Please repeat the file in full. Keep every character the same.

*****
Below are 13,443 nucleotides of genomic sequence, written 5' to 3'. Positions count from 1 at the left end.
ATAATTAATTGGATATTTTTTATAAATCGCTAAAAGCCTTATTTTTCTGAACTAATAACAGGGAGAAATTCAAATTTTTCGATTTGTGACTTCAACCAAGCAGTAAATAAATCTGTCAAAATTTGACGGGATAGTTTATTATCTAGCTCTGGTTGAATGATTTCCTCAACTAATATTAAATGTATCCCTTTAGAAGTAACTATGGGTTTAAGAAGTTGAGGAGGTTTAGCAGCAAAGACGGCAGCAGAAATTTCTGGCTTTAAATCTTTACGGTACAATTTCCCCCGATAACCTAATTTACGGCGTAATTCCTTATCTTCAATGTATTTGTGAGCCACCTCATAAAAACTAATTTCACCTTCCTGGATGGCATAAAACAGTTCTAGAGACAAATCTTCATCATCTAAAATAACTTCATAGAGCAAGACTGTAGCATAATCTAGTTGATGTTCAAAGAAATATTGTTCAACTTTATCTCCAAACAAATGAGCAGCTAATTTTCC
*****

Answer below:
Below are 13,443 nucleotides of genomic sequence, written 5' to 3'. Positions count from 1 at the left end.
ATAATTAATTGGATATTTTTTATAAATCGCTAAAAGCCTTATTTTTCTGAACTAATAACAGGGAGAAATTCAAATTTTTCGATTTGTGACTTCAACCAAGCAGTAAATAAATCTGTCAAAATTTGACGGGATAGTTTATTATCTAGCTCTGGTTGAATGATTTCCTCAACTAATATTAAATGTATCCCTTTAGAAGTAACTATGGGTTTAAGAAGTTGAGGAGGTTTAGCAGCAAAGACGGCAGCAGAAATTTCTGGCTTTAAATCTTTACGGTACAATTTCCCCCGATAACCTAATTTACGGCGTAATTCCTTATCTTCAATGTATTTGTGAGCCACCTCATAAAAACTAATTTCACCTTCCTGGATGGCATAAAACAGTTCTAGAGACAAATCTTCATCATCTAAAATAACTTCATAGAGCAAGACTGTAGCATAATCTAGTTGATGTTCAAAGAAATATTGTTCAACTTTATCTCCAAACAAATGAGCAGCTAATTTTCC